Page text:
Francisco Rodriguez Rumors
The Brewers and right-hander Francisco Rodriguez are in agreement on a one-year, Major League contract, tweets Chris Cotillo of MLB Daily Dish. ESPN's Jerry Crasnick reported not long ago that the two sides were making significant progress on a deal, and MLB.com's Adam McCalvy added that they were discussing a Major League pact (Twitter link). Rodriguez, who is represented by Scott Boras, will earn $3.25MM with another $550K available via incentives, according to McCalvy.
This marks the third one-year deal that K-Rod has inked with the Brewers. Milwaukee originally acquired him (and cash) from the Mets in July of 2011 for a pair of players to be named later that turned out to be Danny Herrera and Adrian Rosario. Rodriguez inked a one-year deal with the Brew Crew that offseason and agreed to a one-year contract with Milwaukee again in April of last season, joining the club midway through the year.
While it's surprising to some, Rodriguez is entering just his age-32 season. The longtime Angels closer broke into the league as a 20-year-old in 2002, and he's pitched at least 46 2/3 innings in each season dating back to 2003.
Last year, Rodriguez was outstanding for manager Ron Roenicke, firing 24 2/3 innings of 1.09 ERA ball to go along with a 26-to-9 K:BB ratio. Rodriguez picked up 10 saves for the Brewers -- including the 300th of his illustrious career -- before being flipped to the Orioles in a deadline deal for infield prospect Nick Delmonico. Rodriguez would struggle a bit in Baltimore, pitching to a 4.50 ERA in 22 innings for the Birds. However, he maintained his strong K:BB numbers, whiffing 28 batters against just five walks. He didn't have the consistent 94-96 mph heat he had in his heyday, but Rodriguez still averaged 91.4 mph on his heater last season.
In 767 1/3 career innings, K-Rod has authored a 2.70 ERA with 304 saves, 10.9 K/9 and 3.8 BB/9 for the Angels, Mets, Brewers and Orioles. His 304 saves are tied for 21st all-time, and he trails only Joe Nathan among active pitchers in that department.
Brewers GM Doug Melvin drew some ire from fans for his lack of activity on the free agent market, as just a few weeks ago, the Brewers were the only team in the Majors not to have signed a free agent to a Major League deal this offseason. Since that time he's added Matt Garza on a four-year, $50MM contract with a vesting/club fifth-year option and brought K-Rod back to solidify the bullpen.
This post was originally published on Feb. 7.
Joey Votto is well known not only for his massive, ten-year contract, but also for being one of the game's most dedicated and thoughtful hitters. He is also known as a reserved presence, making his lengthy interview with Lance McAlister of Cincinnati's 700 WLW well worth a listen (hat tip to the Cincinnati Enquirer's John Fay.) Among other things, Votto dismissed the concept of lineup protection, but says that he did see noticeably better pitches when speedster Billy Hamilton got on base in front of him last year. His favorite stat? wRC+. Touching on roster construction and player evaluation, Votto said that he values all aspects of the game, and finds it is telling that both of last year's World Series contestants featured well-rounded rosters of well-rounded players. Here's more from the NL Central:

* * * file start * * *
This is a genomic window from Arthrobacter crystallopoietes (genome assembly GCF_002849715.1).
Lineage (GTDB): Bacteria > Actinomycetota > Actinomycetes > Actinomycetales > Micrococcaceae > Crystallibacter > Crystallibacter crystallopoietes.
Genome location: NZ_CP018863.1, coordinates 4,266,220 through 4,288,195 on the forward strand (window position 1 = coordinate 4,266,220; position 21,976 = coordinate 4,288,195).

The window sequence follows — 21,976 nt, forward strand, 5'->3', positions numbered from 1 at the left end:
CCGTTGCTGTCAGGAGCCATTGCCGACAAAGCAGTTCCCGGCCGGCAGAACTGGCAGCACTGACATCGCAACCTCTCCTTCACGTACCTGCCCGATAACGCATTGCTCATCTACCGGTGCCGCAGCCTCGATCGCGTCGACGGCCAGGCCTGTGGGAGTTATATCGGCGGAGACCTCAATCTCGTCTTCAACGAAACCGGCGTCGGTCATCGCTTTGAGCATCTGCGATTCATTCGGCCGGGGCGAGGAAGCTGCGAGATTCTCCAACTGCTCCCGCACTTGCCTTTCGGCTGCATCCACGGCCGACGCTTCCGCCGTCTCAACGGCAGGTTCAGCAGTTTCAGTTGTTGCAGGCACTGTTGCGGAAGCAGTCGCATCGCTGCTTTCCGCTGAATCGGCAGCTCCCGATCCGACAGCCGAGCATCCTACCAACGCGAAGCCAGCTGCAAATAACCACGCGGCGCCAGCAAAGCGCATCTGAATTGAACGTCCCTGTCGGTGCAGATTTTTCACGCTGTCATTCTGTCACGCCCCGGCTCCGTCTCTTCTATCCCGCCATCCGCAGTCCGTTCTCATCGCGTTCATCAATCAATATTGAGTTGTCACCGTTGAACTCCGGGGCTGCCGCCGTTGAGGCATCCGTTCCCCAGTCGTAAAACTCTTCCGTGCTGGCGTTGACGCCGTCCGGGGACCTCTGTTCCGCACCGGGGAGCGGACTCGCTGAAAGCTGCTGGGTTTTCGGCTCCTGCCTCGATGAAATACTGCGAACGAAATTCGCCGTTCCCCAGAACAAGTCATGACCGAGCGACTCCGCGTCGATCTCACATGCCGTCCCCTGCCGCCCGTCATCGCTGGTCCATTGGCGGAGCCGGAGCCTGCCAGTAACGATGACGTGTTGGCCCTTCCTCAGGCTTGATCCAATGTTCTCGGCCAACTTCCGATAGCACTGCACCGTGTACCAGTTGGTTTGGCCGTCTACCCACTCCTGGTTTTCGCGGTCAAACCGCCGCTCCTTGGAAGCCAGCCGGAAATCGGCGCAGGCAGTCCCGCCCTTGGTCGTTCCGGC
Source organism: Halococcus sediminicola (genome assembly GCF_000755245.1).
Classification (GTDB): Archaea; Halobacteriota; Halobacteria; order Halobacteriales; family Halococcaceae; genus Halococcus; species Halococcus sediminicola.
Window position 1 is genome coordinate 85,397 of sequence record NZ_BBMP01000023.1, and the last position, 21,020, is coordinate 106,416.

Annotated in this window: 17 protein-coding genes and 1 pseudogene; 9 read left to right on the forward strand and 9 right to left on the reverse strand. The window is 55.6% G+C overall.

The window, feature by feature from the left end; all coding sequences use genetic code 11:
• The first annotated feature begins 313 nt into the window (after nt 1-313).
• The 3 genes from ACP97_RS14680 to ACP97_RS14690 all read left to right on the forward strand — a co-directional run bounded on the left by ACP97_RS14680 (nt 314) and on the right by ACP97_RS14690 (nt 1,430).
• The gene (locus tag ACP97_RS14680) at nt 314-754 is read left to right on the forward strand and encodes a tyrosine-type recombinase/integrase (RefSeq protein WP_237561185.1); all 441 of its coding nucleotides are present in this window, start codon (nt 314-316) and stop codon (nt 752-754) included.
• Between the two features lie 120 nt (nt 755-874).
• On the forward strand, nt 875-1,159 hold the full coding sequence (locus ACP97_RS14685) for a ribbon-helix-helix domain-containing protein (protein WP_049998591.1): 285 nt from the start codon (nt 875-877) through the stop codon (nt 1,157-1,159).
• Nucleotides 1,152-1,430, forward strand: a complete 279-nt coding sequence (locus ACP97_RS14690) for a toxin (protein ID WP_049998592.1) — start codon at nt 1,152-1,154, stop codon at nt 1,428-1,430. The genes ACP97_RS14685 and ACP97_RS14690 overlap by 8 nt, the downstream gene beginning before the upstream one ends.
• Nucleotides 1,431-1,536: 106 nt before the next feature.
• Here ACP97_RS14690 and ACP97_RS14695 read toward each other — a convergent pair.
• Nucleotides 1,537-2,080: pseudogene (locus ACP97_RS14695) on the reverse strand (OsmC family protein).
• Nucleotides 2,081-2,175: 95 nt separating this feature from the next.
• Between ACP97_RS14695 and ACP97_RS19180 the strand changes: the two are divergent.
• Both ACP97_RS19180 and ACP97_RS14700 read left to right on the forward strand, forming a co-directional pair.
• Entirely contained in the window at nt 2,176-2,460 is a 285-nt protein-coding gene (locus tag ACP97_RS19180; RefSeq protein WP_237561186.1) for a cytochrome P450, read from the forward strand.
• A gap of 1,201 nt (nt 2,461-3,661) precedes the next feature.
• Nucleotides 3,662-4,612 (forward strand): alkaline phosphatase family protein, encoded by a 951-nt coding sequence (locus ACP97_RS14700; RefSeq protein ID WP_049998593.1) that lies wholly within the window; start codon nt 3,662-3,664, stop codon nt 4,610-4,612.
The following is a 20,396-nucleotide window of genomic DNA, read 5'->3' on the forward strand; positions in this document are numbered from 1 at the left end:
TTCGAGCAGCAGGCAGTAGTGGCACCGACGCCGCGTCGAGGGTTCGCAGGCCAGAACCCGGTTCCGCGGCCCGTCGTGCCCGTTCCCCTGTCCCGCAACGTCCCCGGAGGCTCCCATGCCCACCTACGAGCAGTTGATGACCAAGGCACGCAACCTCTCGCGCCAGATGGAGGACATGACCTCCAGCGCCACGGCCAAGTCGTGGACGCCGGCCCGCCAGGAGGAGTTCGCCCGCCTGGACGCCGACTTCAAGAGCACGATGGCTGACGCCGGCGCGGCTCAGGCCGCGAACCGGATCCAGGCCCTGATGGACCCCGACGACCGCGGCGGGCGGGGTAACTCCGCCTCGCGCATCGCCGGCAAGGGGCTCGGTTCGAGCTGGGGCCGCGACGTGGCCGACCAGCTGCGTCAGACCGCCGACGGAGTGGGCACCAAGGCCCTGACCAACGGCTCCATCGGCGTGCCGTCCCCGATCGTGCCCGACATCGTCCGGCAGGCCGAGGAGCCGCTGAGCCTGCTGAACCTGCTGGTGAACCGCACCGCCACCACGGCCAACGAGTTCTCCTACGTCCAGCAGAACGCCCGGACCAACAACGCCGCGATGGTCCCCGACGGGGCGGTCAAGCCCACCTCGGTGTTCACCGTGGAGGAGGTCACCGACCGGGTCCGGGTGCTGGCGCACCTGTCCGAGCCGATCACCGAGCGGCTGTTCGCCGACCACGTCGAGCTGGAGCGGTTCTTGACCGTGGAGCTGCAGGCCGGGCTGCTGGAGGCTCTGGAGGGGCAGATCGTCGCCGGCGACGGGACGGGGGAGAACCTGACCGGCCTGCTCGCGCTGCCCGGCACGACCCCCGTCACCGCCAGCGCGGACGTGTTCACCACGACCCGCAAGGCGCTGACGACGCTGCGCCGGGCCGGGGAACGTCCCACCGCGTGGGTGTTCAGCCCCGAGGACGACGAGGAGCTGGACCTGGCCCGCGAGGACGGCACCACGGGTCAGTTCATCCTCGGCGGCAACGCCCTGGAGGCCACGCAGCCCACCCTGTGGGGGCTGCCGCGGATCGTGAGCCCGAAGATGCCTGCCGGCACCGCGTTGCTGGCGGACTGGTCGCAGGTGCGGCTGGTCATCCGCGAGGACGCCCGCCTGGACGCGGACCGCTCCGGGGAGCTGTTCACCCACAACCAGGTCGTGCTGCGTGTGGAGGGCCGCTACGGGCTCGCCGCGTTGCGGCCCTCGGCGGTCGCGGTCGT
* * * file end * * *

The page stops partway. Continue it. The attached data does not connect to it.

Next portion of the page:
- After missing all of 2013 due to arm injuries, Pirates prospect Rinku Singh tells MLB.com's Barry M. Bloom that he is working on his arm strength and still plans to reach the Major Leagues. Singh, 25, famously won a pitching reality show in India in 2008 and subsequently signed a minor league deal with the Bucs. The story of Singh (and Dinesh Patel, the reality show runner-up) will be told in the upcoming film Million Dollar Arm.
- The Cardinals lost a number of notable relief arms and could be lacking some depth, Jeff Gordon of the St. Louis Post-Dispatch writes. Gordon lists several minor leaguers who could emerge in Spring Training and be in the bullpen on Opening Day.
- The Cubs are unlikely to participate in a "bidding war" for Korean hurler Suk-min Yoon, reports Paul Sullivan of the Chicago Tribune. Though Chicago saw Yoon pitch along with multiple other teams, it sounds as if the club's interest is heavily conditioned on price.
- The Brewers are "kicking tires" on several free agent relievers, reports Tom Haudricourt of the Milwaukee Journal-Sentinel (Twitter links). Milwaukee is waiting for the asking prices to come down. Two names that Haudricourt wouldn't be surprised to see added are ex-Brewer Francisco Rodriguez and Carlos Marmol, who is a good friend of Aramis Ramirez.
MLBTR's Mark Polishuk also contributed to this post
A series of significant, albeit not top-shelf, free agents could soon be coming off the board, according to a report from Jon Paul Morosi of FOX Sports (Twitter links). Agent Scott Boras tells Morosi that he is "very close" to inking contracts for four of his clients: Oliver Perez, Jeff Baker, Francisco Rodriguez, and Suk-min Yoon.
Each of these names could represent an interesting opportunity to obtain a significant impact for a relatively limited investment. Rumors have been picking up steam of late on both Baker and Yoon. Baker, a 32-year-old lefty masher, has been said to be nearing a deal and could prove an important bench piece. The South Korean Yoon, meanwhile, has reportedly drawn a good bit of interest; Boras says that six or seven clubs are still involved. While he may not offer massive upside in the sense of becoming a dominating MLB pitcher, Yoon could end up delivering good value if he can stick at the back of a rotation, especially given his young age (27).
Then, there are the two enigmatic relivers: Perez and Rodriguez. Their long MLB tenures (each tasted the bigs at age 20) leave one surprised to learn of their relative youth (both are just 32). Despite flashes of brilliance as a starter, Perez utimately had to reinvent himself as a reliever. And after a stretch as one of the most dominating late-inning men in the game, Rodriguez was forced to settle for a minor league deal last season. Yet the numbers show that both offer very real upside. In the last two seasons, the southpaw Perez has thrown 82 2/3 innings of 3.16 ERA ball (with 10.7 K/9 against 3.9 BB/9). And Rodriguez registered a 2.70 ERA last year in 46 2/3 innings while striking out 10.4 per nine and walking a career-low 2.7 per nine.